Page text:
Although most people with DID have depression and PTSD, sometimes those issues are focused on rather than the underlying dissociative parts. Similarly, people with DID have sometimes been misdiagnosed with bipolar and borderline personality disorders, among other diagnoses. Obviously this is problematic because an incorrect diagnoses means the person is not getting the right help.

3. People with DID experience full and partial disassociation.

People with DID are able to be in two (or more) states of mind at once. For example feeling that something is really wrong and having a strong reaction, but knowing where they are and realizing nothing is actually wrong. The experience of DID is very much internal which is interesting because people with DID are both highly aware of themselves and confused by their identity at the same time.

4. The majority of people with DID have experienced complex and prolonged trauma usually at the hands of people who were supposed to be their caretakers.

DID is a trauma disorder. DID is also “the result of disorganized attachment. The self does not begin as a unity. Consequently, the dissociative fragmented self is not so much a ‘shattered self’ as one in which early attachment dilemmas dictated disorganized attachment while the early interpersonal environment did not facilitate integration.” (Howell)

5. DID is not a fantasy and it is not schizophrenia.

Various brain imaging studies have revealed that people with DID are no more suggestible than anyone else and also that they have a higher degree of self-awareness than other people. In addition, although people with DID can experience intrusive memories, flashbacks, auditory hallucinations and report hearing voices, when these things happen a part of them knows they are not real. As well, the voices they hear are internalized (e.g. a scolding or shaming part, a critical part etc.) and not external. When this happens people with DID may fear they are ‘crazy’ because they wonder how they can be experiencing something like this and feel it is not normal. In contrast, someone with schizophrenia is not always able to discern if something is real or not, and a lot of what a person might experience feels external.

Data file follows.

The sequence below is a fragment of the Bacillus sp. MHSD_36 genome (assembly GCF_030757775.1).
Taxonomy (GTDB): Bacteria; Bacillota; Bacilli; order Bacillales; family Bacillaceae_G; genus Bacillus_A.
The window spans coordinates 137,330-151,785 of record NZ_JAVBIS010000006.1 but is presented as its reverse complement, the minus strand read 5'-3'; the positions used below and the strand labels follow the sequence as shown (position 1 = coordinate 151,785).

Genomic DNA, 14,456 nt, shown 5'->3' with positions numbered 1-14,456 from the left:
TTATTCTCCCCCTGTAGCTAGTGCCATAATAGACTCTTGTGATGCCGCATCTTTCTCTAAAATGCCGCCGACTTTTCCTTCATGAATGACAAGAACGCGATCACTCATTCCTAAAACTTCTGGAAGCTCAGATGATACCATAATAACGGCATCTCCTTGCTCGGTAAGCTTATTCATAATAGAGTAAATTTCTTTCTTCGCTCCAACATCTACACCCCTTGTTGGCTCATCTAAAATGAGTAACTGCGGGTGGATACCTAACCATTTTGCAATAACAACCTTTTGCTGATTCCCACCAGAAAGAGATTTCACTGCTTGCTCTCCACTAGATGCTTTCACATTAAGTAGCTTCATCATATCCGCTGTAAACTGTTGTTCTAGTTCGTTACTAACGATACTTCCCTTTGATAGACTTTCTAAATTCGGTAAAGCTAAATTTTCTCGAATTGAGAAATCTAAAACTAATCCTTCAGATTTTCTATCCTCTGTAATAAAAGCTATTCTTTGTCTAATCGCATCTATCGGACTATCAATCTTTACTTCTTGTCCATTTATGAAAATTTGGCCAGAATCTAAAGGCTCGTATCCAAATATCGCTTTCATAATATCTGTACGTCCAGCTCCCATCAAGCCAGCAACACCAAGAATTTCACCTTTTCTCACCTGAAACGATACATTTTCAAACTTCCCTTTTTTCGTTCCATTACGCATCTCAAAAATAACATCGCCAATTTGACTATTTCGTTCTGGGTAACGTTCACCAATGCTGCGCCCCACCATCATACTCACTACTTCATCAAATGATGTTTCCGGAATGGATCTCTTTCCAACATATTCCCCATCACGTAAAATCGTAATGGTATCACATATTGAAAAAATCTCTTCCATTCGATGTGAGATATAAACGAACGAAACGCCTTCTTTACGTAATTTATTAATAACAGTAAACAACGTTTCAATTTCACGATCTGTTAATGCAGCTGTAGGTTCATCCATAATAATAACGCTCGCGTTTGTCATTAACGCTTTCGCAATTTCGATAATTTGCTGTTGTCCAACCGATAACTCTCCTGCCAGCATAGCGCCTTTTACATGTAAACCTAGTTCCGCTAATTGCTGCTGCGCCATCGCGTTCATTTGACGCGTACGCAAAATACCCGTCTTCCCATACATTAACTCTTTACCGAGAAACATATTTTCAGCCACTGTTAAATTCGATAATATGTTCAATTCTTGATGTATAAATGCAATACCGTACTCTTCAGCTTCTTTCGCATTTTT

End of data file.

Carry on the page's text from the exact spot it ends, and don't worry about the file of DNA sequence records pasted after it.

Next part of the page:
6. People with DID are not violent to others but may sometimes cause harm to themselves/act out on their bodies (e.g. eating disorders, self-harm, maladaptive coping behaviors) as a way to deal with the intensity of memories, feelings and internal reactions.

In fact, it is far more likely that people with DID will be hurt by others than the other way around.

The thing about DID that is most frustrating to me is my conflicting ability to believe in it, accept that I have it, deny it, deny parts, embrace it, be afraid of it, forget about it, etc. I guess it makes sense since most likely every part has a different understanding of it and different way of coping. It doesn’t help that DID is not accepted by everyone in the mental health field despite being in the DSM. Some think people with DID have been incorrectly diagnosed. Some think people invented it. Some think it is caused by therapy. All of the voices that invalidate do a great deal of damage to anyone with DID. Not only do they add shame and confusion to their existence but also make it hard for people to get the right help. I already attack myself enough and tell myself I am liar and a disgusting worthless person (because some parts cannot bear it), so it is really harmful to be confronted by those kinds of attacks externally as well as internally.

I really encourage people to learn more about DID just as I do with other mental health issues. The more real information is out there, the more empathy we can have for each other and the greater impact we can have on removing stigma. In writing this, I feel sort of like I am doing something really out of character for someone with DID — revealing myself. I’m not sure if I am doing it because I know that doing so with my eating disorder has helped greatly, and also that being real and open with my treatment team has really brought about some healing, or if it’s because I’m trying to understand myself and one way I do that is through writing and sharing. I also have been thinking lately that a lot of the successful recovery stories I’ve read about people with DID were of those who came forward and shared their story and empowered others to do the same, and that makes a lot of sense to me because I know how sick I feel when I keep everything in. It’s frightening opening up and I think some parts are very against it, but I also would like to think I have parts that know how to heal, and that by opening up, they are helping the parts who are scared and still stuck in trauma time. Some might consider me to be broken or fragmented (or maybe that’s just me because that’s how I feel sometimes) but I am also full of light and hope and I’m learning to let love in.

We want to hear your story. Become a Mighty contributor here.

Photo by JC Gellidon on Unsplash

Want more of The Mighty?
You can find even more stories on our Home page. There, you’ll also find thoughts and questions by our community.
Take Me Home